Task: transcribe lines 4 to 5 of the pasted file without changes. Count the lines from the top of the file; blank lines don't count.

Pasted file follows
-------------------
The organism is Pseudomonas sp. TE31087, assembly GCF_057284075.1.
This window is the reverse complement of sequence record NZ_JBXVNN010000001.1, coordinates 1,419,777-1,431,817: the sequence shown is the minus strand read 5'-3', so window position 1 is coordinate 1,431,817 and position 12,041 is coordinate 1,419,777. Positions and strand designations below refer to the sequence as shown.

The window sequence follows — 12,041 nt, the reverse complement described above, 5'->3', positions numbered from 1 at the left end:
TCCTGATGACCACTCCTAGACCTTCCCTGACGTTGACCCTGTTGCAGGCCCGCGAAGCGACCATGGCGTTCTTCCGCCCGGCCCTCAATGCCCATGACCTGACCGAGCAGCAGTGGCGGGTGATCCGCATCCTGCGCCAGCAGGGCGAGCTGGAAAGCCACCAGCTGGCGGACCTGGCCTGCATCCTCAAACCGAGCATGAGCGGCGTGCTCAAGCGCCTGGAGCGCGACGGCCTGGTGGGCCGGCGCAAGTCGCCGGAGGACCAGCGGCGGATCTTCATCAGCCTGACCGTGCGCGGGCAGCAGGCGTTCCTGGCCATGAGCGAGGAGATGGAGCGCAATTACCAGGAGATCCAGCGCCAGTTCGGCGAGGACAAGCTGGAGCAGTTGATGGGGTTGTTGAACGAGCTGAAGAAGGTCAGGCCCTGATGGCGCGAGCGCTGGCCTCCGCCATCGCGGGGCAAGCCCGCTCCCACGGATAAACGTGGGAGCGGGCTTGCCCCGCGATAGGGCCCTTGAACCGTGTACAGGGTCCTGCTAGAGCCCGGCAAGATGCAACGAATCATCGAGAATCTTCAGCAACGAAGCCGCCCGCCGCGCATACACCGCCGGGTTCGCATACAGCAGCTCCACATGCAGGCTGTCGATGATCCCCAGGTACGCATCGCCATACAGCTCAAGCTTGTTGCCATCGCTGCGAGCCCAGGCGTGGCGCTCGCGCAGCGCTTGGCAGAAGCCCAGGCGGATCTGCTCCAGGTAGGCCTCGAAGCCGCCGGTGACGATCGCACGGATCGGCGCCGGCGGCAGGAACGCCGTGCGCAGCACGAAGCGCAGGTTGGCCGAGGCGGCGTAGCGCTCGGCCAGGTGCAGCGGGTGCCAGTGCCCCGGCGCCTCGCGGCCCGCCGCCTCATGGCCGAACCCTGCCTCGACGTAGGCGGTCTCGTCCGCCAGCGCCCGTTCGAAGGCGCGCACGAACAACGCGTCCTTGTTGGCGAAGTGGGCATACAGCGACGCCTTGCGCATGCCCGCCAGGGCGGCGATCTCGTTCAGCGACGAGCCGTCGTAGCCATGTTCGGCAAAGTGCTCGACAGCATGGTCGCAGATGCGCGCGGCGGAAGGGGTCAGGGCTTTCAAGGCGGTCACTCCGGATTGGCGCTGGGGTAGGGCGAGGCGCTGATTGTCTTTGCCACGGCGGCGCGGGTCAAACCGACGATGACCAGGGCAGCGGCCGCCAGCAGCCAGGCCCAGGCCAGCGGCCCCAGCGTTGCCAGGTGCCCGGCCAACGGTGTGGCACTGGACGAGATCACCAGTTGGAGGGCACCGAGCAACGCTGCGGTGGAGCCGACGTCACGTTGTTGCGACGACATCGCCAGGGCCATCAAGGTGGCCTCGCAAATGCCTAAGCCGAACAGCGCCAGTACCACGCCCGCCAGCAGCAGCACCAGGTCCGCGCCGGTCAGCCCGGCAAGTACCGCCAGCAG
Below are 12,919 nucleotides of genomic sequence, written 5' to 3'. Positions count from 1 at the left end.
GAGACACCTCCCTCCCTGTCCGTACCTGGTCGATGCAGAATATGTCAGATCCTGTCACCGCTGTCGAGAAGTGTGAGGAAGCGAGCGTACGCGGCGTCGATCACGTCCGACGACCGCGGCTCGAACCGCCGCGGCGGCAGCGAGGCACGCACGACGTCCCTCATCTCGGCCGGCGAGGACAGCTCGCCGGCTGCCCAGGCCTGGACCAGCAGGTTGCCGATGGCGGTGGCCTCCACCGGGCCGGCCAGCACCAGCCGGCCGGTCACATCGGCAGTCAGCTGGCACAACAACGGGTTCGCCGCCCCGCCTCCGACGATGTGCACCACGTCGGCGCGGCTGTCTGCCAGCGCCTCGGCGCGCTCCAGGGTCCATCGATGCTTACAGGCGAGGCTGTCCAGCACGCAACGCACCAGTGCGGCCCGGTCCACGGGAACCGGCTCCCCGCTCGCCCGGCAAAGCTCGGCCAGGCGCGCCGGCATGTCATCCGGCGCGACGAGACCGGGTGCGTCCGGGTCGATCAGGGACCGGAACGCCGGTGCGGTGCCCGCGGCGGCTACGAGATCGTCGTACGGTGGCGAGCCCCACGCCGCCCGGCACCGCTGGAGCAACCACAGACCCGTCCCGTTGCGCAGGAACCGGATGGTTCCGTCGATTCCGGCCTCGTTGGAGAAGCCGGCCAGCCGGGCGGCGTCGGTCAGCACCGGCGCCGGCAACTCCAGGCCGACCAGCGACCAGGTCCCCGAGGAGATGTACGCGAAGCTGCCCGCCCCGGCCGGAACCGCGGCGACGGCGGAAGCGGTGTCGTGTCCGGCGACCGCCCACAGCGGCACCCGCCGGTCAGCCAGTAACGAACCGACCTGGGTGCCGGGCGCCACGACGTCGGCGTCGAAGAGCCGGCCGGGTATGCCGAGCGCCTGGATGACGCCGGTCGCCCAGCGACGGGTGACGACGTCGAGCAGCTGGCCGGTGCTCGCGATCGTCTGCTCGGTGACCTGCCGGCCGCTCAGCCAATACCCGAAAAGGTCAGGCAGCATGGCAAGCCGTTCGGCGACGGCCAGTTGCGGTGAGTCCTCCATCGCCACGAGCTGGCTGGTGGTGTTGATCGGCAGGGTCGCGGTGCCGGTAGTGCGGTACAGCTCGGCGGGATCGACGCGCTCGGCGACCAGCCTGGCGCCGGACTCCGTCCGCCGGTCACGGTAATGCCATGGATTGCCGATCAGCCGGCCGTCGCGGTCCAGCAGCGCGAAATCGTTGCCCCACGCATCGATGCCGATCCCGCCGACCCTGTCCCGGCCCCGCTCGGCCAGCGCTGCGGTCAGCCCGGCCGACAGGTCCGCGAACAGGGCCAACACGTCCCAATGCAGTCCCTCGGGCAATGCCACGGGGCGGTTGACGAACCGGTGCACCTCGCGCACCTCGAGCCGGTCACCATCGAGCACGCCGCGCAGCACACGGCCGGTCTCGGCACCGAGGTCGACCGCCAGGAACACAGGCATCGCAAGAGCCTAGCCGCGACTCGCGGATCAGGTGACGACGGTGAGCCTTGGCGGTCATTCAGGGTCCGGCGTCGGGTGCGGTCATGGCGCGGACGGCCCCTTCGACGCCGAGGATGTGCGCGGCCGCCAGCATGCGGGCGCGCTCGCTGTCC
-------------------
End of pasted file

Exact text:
TCCTGATGACCACTCCTAGACCTTCCCTGACGTTGACCCTGTTGCAGGCCCGCGAAGCGACCATGGCGTTCTTCCGCCCGGCCCTCAATGCCCATGACCTGACCGAGCAGCAGTGGCGGGTGATCCGCATCCTGCGCCAGCAGGGCGAGCTGGAAAGCCACCAGCTGGCGGACCTGGCCTGCATCCTCAAACCGAGCATGAGCGGCGTGCTCAAGCGCCTGGAGCGCGACGGCCTGGTGGGCCGGCGCAAGTCGCCGGAGGACCAGCGGCGGATCTTCATCAGCCTGACCGTGCGCGGGCAGCAGGCGTTCCTGGCCATGAGCGAGGAGATGGAGCGCAATTACCAGGAGATCCAGCGCCAGTTCGGCGAGGACAAGCTGGAGCAGTTGATGGGGTTGTTGAACGAGCTGAAGAAGGTCAGGCCCTGATGGCGCGAGCGCTGGCCTCCGCCATCGCGGGGCAAGCCCGCTCCCACGGATAAACGTGGGAGCGGGCTTGCCCCGCGATAGGGCCCTTGAACCGTGTACAGGGTCCTGCTAGAGCCCGGCAAGATGCAACGAATCATCGAGAATCTTCAGCAACGAAGCCGCCCGCCGCGCATACACCGCCGGGTTCGCATACAGCAGCTCCACATGCAGGCTGTCGATGATCCCCAGGTACGCATCGCCATACAGCTCAAGCTTGTTGCCATCGCTGCGAGCCCAGGCGTGGCGCTCGCGCAGCGCTTGGCAGAAGCCCAGGCGGATCTGCTCCAGGTAGGCCTCGAAGCCGCCGGTGACGATCGCACGGATCGGCGCCGGCGGCAGGAACGCCGTGCGCAGCACGAAGCGCAGGTTGGCCGAGGCGGCGTAGCGCTCGGCCAGGTGCAGCGGGTGCCAGTGCCCCGGCGCCTCGCGGCCCGCCGCCTCATGGCCGAACCCTGCCTCGACGTAGGCGGTCTCGTCCGCCAGCGCCCGTTCGAAGGCGCGCACGAACAACGCGTCCTTGTTGGCGAAGTGGGCATACAGCGACGCCTTGCGCATGCCCGCCAGGGCGGCGATCTCGTTCAGCGACGAGCCGTCGTAGCCATGTTCGGCAAAGTGCTCGACAGCATGGTCGCAGATGCGCGCGGCGGAAGGGGTCAGGGCTTTCAAGGCGGTCACTCCGGATTGGCGCTGGGGTAGGGCGAGGCGCTGATTGTCTTTGCCACGGCGGCGCGGGTCAAACCGACGATGACCAGGGCAGCGGCCGCCAGCAGCCAGGCCCAGGCCAGCGGCCCCAGCGTTGCCAGGTGCCCGGCCAACGGTGTGGCACTGGACGAGATCACCAGTTGGAGGGCACCGAGCAACGCTGCGGTGGAGCCGACGTCACGTTGTTGCGACGACATCGCCAGGGCCATCAAGGTGGCCTCGCAAATGCCTAAGCCGAACAGCGCCAGTACCACGCCCGCCAGCAGCAGCACCAGGTCCGCGCCGGTCAGCCCGGCAAGTACCGCCAGCAG
Below are 12,919 nucleotides of genomic sequence, written 5' to 3'. Positions count from 1 at the left end.